Two vastly different visions of how the government should spend its money were introduced in Congress this past week -- and one of them has Bay Area roots.
Most of the national buzz was about the "Path to Prosperity" plan put forth Tuesday by House Budget Committee Chairman Paul Ryan, R-Wis. It's a conservative blueprint that would reshape Medicare; make deep cuts to Medicaid, food stamps and other programs for the poor; and cut the top tax rates paid by the wealthy and corporations. Republicans say it would erase deficits and balance the budget by 2040.
Then there's the Ryan plan's photo negative: the "Budget for All" plan unveiled Wednesday by the Congressional Progressive Caucus and its budget task-force chairman, Rep. Mike Honda, D-Campbell.
"Ryan's bill sort of grips everybody around the neck -- he's going for the jugular," Honda said. "Only the upper 1 or 2 percent and oil companies, those who've enjoyed the benefits of Republican leadership, will continue to do so. "We, on the other hand, are trying to keep our finger on the pulse."
Honda's plan includes "$2.4 trillion in job-creating investments." It not only would end the Bush-era tax cuts, but also create new tax brackets for millionaires and billionaires in keeping with the "Buffett rule." Named after multibillionaire Warren Buffett -- who's pushing the agenda -- the rule posits that the nation's richest shouldn't pay a lower percentage of income in taxes than less-affluent Americans. It ends what critics call "corporate welfare" for fossil-fuel industries, includes public funding of election campaigns and provides more aid to homeowners facing foreclosure.
Representatives of Ryan's budget committee didn't return emails or a phone call seeking comment on Honda's budget plan.
Even without a presidential election this year, neither plan would have a snowflake's chance in Hades of passing as is.
The budget plan Ryan put forth last year was jammed through the Republican-controlled House by the GOP leadership but was dead on arrival in the Democratic-controlled Senate. And last year's progressive caucus plan failed on a 77-347 vote, with Honda and fellow Bay Area lawmakers Barbara Lee, Pete Stark, George Miller and Lynn Woolsey among the "ayes."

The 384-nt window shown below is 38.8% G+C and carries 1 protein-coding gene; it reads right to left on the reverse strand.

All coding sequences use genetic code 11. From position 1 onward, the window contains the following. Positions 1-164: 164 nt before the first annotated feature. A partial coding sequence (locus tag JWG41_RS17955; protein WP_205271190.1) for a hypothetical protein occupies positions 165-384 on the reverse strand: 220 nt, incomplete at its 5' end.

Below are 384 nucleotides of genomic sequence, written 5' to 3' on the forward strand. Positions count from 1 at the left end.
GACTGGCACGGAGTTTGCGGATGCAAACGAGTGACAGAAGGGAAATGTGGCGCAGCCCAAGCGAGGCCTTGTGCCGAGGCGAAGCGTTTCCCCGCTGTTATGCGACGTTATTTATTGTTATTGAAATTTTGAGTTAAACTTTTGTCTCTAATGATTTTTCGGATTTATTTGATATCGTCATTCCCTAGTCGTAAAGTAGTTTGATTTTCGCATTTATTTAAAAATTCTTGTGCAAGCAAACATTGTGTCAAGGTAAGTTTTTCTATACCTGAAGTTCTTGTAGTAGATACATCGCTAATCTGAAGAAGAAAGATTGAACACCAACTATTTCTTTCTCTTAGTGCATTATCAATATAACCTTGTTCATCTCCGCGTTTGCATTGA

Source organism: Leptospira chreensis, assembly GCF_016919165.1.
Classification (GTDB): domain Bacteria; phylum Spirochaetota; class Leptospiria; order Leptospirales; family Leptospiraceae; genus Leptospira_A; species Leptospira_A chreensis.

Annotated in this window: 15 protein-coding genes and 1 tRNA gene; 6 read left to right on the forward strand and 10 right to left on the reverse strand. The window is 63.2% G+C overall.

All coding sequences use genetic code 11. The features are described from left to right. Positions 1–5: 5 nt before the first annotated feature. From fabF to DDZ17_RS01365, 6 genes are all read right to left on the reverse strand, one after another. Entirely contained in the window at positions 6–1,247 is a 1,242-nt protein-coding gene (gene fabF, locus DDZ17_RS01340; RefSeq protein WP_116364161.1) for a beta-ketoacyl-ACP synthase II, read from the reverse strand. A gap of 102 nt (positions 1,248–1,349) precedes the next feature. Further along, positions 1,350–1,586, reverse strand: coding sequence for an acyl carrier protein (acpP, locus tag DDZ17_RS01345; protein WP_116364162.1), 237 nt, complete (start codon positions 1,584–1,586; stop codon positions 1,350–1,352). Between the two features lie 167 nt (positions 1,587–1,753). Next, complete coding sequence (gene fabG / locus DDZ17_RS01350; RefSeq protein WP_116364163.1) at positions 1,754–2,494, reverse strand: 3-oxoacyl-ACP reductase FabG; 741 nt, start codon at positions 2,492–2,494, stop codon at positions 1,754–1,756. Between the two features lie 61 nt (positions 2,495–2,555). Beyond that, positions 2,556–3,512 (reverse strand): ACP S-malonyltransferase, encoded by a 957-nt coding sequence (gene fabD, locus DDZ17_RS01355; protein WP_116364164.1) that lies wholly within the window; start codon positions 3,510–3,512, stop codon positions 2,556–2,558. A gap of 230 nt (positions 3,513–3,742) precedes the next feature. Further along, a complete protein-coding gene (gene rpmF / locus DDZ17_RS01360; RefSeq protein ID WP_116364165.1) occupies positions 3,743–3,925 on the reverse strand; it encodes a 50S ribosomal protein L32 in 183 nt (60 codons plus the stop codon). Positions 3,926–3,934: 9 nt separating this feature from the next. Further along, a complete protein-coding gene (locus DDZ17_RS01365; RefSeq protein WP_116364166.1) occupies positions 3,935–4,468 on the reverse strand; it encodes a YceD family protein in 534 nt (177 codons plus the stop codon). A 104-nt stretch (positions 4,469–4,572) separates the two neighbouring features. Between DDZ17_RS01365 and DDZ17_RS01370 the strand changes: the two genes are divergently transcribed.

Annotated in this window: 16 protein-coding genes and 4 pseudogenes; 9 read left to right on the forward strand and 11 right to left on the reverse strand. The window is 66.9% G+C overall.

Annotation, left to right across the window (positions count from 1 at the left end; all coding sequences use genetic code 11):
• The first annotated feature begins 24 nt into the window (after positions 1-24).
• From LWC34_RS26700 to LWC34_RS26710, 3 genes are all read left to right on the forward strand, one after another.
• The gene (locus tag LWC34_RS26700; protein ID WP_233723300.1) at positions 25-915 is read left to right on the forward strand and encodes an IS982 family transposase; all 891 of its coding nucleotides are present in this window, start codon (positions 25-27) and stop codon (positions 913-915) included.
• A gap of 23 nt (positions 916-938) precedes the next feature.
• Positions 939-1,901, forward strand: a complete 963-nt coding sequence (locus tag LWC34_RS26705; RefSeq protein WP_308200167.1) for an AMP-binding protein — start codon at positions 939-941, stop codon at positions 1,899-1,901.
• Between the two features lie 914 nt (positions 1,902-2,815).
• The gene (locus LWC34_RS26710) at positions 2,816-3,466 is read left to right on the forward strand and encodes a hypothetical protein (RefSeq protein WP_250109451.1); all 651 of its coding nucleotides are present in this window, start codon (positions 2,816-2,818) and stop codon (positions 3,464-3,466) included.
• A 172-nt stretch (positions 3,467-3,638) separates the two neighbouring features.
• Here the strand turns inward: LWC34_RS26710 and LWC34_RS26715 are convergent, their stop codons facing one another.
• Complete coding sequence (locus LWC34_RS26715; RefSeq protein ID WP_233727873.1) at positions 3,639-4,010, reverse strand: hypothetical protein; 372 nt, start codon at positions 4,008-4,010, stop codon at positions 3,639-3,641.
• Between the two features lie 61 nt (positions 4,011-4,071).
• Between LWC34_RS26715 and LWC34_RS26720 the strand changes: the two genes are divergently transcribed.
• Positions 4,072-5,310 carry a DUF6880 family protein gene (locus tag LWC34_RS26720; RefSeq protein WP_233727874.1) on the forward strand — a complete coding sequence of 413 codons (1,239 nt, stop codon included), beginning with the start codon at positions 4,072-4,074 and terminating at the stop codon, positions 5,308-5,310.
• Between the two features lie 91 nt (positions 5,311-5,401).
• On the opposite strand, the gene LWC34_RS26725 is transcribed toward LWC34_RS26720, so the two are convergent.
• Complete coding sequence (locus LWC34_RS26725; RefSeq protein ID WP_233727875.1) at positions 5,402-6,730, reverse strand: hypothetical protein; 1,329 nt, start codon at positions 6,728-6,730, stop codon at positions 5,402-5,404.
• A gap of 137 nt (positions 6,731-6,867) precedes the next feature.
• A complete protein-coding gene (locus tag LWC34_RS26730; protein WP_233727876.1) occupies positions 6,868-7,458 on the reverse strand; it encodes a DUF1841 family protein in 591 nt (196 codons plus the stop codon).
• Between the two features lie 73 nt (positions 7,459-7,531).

The two plans are the extremes, the goal posts between which someone might eventually kick a successful budget plan. President Obama's plan, issued in February, falls between these two but is certainly closer to Honda's: tax hikes for the rich, military spending cuts and more investment in education, public works, research and clean energy.
"Budgets are not just accounting documents; they're also documents about philosophy. And what you have here are philosophies from almost the two ends of the spectrum, left and right," said UC Berkeley public-policy professor John Ellwood, an expert in the politics of the budgetary process who served on the staffs of the Congressional Budget Office and the U.S. Senate Budget Committee.
Ultimately, he said, Ryan and the Republicans are being less honest about the consequences of their proposed cuts, while Honda and the Democrats are being less honest about the costs of their spending. This is particularly true when it comes to health care, a major driver of government spending that accounts for a world-topping 17.5 percent of the nation's gross domestic product, he said.
With Americans patently unwilling to pay for the level of government services they've become accustomed to, both parties are likely to "play fear" for this year's election, "and nothing's going to happen until after the election," Ellwood said.
Honda is OK with being on the political edge.
"We want people to know these goal posts are out there, that there are choices Congress has to make that will determine the future of this country," he said, adding that he believes his plan "embodies the best ideals and values that don't forsake the people of this country. It's fair and it's thoughtful and it's responsible to a lot of the polls out there over the past year on what people are needing, thinking and feeling."
He said redistributing the tax burden to capture more from America's wealthiest -- and making massive investments in infrastructure, education and economic development -- would go a long way toward addressing the income inequality that his caucus has been decrying for years and was pushed into the nation's consciousness last fall by the Occupy movement.
The Ryan plan, Honda said, "seems like an experiment of grand proportions that only looks at programs as if they were laboratory rats. It's a pretty stark difference. If people knew what the choices were, I think they'd say, 'Jesus, the progressive caucus budget looks pretty good.' "